Historically Black Colleges and Universities (HBCUs) have existed primarily since Reconstruction with the primary mission of providing postsecondary education to Black Americans. The legacy of the 107 HBCUs in America is carried on by their thousands of graduates who are impacting local communities, including those here in Wisconsin. That’s why Governor Walker declared last Sunday “Historically Black Colleges and Universities Day” in Wisconsin.
Governor Walker is committed to bringing further awareness to HBCUs and the vital role that they play in promoting higher education throughout our state.
Graduates from these institutions are offered a shot at success and the ability to tap into good-paying, family-supporting jobs available right here in Wisconsin. Over 60% of African-American engineers are graduates of HBCU engineering schools. Over 30% of African-American physicians and dentists are graduates of HBCU schools of medicine.
HBCUs help create leaders in the African- American community, with no exceptions here in Wisconsin. Overall, 10,000 graduates of HBCUs call Wisconsin home. The majority of these graduates return to Wisconsin as prominent African American professionals in their communities.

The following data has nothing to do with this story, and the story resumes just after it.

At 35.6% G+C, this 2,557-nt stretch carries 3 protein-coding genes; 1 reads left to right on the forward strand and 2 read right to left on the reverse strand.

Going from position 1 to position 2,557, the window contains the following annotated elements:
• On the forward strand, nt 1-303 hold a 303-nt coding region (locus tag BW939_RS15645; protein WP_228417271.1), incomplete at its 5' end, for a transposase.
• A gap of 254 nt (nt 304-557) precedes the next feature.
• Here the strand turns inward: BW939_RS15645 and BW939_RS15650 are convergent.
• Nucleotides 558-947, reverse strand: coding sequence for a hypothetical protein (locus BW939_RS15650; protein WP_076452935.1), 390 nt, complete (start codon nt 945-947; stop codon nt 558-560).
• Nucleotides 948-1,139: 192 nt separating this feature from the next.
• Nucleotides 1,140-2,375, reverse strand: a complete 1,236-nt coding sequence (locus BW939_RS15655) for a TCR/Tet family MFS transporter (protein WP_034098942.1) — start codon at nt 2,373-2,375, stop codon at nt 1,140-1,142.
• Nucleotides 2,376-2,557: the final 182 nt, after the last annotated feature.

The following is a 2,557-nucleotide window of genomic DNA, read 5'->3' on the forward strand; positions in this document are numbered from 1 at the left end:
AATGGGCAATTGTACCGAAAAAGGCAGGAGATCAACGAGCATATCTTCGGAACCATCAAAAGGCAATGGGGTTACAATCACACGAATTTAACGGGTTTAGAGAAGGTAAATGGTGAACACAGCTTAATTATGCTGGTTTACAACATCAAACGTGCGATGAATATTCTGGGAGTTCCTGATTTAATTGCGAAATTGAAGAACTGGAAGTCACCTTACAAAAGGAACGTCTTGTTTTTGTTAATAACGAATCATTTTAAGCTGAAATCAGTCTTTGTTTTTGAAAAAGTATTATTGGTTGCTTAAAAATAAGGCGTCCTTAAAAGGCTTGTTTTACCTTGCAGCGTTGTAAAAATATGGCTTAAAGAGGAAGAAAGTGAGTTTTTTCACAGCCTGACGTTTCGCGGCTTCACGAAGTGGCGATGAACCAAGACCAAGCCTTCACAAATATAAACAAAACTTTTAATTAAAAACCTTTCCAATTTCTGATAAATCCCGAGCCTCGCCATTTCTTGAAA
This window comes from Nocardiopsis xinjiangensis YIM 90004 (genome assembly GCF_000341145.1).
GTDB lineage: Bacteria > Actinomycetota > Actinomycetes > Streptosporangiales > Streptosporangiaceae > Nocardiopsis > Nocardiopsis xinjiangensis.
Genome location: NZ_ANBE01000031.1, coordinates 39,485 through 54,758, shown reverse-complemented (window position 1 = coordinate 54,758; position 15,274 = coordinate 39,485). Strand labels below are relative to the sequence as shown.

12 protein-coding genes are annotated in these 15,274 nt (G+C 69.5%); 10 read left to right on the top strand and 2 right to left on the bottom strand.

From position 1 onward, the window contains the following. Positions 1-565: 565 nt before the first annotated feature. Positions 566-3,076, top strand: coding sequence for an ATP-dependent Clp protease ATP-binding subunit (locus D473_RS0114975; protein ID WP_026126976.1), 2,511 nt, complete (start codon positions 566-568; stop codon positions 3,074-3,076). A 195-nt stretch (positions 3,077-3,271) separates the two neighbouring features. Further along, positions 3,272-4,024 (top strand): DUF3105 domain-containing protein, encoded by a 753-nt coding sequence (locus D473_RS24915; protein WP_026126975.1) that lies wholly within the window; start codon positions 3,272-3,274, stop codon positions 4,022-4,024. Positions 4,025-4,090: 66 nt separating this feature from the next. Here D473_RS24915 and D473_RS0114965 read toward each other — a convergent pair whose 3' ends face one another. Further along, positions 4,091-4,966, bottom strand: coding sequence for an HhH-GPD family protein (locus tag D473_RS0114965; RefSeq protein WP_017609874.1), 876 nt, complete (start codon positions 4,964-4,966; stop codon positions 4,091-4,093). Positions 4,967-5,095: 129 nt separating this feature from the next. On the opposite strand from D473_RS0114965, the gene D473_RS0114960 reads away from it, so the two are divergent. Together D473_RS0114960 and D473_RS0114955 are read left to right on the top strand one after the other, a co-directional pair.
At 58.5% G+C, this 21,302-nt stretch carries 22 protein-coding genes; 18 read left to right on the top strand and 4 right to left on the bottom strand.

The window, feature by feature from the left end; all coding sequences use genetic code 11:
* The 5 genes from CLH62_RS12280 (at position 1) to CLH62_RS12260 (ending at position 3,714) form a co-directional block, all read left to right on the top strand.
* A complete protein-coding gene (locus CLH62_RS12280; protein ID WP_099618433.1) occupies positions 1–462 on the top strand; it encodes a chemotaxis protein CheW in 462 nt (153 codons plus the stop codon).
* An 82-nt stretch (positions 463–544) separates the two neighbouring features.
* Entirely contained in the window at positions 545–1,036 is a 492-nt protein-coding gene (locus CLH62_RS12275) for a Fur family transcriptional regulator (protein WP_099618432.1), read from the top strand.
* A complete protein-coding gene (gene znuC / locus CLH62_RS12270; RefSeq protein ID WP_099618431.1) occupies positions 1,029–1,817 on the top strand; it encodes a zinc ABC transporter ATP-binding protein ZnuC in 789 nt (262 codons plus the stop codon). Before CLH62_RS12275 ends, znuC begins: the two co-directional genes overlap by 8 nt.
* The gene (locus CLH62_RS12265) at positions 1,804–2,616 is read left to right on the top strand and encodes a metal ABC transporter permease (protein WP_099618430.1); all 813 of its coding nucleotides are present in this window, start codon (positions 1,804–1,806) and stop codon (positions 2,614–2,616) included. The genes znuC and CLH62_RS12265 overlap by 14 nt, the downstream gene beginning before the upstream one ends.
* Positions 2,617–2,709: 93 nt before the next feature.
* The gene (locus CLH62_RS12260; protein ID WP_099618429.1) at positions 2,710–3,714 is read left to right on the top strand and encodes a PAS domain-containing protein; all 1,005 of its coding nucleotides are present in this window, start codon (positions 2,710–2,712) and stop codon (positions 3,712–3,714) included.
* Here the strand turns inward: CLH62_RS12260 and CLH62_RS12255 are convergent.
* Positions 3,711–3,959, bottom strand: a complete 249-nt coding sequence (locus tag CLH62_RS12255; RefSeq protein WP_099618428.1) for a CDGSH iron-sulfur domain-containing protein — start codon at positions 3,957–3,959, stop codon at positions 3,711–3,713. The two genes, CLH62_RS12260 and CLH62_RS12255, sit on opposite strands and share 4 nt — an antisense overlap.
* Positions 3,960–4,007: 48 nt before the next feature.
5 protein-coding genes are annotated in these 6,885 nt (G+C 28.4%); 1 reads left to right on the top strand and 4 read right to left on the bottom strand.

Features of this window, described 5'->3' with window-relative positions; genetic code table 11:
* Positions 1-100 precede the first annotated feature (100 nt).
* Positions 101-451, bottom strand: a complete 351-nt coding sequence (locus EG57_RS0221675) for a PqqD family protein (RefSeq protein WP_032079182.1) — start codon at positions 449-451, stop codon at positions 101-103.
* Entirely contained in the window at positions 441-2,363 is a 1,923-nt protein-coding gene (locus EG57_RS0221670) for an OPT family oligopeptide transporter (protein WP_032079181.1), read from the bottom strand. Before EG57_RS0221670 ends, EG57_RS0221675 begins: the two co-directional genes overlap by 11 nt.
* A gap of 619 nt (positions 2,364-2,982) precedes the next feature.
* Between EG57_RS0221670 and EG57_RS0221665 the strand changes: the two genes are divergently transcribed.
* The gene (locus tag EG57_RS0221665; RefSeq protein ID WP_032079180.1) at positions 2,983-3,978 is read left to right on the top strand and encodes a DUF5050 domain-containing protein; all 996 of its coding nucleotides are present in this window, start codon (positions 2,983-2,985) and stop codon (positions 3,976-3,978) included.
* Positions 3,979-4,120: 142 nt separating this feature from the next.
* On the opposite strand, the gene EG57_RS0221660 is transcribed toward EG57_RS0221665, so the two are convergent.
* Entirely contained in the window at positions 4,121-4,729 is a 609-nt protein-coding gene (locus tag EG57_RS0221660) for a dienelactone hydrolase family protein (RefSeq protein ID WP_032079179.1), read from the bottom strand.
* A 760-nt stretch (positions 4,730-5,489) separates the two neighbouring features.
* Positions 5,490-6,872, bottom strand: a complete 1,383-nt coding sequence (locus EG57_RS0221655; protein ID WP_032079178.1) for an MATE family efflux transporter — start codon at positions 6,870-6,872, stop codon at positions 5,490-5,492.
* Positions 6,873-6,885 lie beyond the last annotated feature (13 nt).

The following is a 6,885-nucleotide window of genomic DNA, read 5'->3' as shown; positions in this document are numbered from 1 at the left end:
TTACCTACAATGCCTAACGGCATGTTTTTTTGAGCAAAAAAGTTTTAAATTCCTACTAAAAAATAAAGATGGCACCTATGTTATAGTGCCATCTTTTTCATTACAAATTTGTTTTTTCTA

HBCUs provide education to those in the black community whom may not have equal access to higher education. They offer flexibility in assisting disadvantaged students who face difficult financial situations or struggle paying for college. HBCUs provide student services that help students graduate on time or even early – giving graduates the opportunity to save money and head into the real world with less debt.
The governor’s commitment to these institutions should not go unnoticed. On Sunday, October 1st, churches throughout Wisconsin hosted testimonials to the historical importance of HBCUs to communities throughout Wisconsin. Multiple events through the week will celebrate HBCU institutions, their current students, and alumni. All of these events will culminate with an HBCU Wisconsin College Fair held Saturday, October 7th at Milwaukee Vincent High School.
Governor Walker’s support of the impact that HBCUs have on the African- American community and our youth helps raise awareness of HBCUs and what they provide the black community. I would like to thank Governor Walker once again for his proclamation of HBCU Sunday. This initiative will give our youth and the community information they need to attend one of these historic institutions – grooming them into young African-American professionals that will return to the community to give back.
Gerard Randall is the Republican Party of Wisconsin African American Council Chairman
Paid for by the Republican Party of Wisconsin